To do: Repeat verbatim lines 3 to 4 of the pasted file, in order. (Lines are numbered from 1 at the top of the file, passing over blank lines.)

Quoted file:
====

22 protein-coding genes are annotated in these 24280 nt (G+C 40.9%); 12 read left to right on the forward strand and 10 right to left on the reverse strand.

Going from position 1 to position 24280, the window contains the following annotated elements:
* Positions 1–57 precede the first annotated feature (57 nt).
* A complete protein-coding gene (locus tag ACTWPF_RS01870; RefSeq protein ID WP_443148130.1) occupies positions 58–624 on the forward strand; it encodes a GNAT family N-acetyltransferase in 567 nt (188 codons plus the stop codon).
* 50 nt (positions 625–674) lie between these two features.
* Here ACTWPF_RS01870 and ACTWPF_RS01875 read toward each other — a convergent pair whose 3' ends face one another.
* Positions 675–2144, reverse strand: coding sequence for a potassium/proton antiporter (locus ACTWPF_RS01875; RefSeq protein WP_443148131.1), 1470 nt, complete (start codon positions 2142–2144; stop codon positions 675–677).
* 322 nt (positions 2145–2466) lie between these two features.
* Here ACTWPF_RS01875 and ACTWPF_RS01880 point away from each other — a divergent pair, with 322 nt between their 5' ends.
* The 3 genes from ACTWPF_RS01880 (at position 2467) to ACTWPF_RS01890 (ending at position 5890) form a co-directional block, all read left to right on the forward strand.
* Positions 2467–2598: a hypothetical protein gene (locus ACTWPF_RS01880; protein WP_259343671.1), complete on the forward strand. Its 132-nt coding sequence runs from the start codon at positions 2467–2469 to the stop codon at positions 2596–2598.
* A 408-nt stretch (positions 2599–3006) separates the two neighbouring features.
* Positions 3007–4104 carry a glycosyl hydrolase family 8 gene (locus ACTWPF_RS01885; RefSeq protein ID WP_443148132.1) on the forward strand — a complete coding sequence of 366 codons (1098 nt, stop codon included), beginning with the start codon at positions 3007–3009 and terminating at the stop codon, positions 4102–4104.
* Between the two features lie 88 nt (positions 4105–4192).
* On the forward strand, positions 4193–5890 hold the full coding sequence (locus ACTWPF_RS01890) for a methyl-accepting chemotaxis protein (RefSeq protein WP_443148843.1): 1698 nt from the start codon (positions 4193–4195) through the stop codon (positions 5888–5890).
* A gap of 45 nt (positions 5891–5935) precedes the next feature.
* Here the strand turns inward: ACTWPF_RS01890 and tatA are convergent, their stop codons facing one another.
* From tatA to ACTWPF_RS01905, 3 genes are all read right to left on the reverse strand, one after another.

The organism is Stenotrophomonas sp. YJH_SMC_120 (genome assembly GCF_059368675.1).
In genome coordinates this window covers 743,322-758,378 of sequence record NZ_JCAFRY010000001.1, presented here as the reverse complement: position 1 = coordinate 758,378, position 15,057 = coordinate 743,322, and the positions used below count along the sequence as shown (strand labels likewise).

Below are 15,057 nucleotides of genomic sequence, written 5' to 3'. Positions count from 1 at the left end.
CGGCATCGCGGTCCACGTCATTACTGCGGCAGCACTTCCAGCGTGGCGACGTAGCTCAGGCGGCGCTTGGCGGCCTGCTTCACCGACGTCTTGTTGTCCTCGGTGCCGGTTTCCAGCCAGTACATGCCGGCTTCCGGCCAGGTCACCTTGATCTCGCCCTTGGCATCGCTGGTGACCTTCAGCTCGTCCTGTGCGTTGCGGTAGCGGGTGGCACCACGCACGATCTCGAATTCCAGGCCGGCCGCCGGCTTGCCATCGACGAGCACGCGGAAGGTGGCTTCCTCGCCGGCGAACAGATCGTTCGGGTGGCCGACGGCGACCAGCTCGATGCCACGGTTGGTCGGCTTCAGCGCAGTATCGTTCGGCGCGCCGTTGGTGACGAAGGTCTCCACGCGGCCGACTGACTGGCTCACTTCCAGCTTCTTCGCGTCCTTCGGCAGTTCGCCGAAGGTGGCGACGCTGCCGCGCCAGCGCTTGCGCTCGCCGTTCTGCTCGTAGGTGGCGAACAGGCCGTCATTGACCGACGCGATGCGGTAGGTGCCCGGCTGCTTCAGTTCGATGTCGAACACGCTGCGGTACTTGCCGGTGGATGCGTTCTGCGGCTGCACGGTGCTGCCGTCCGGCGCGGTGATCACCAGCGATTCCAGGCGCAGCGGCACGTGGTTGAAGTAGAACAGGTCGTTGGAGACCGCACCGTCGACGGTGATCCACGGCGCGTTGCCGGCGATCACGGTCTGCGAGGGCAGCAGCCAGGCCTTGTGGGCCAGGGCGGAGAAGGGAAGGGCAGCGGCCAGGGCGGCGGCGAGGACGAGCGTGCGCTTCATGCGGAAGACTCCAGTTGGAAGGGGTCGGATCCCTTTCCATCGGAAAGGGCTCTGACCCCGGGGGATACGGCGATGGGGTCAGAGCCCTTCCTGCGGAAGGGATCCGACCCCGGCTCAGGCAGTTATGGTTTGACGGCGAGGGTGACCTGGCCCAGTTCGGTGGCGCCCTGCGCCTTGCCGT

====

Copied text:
* Positions 1–57 precede the first annotated feature (57 nt).
* A complete protein-coding gene (locus tag ACTWPF_RS01870; RefSeq protein ID WP_443148130.1) occupies positions 58–624 on the forward strand; it encodes a GNAT family N-acetyltransferase in 567 nt (188 codons plus the stop codon).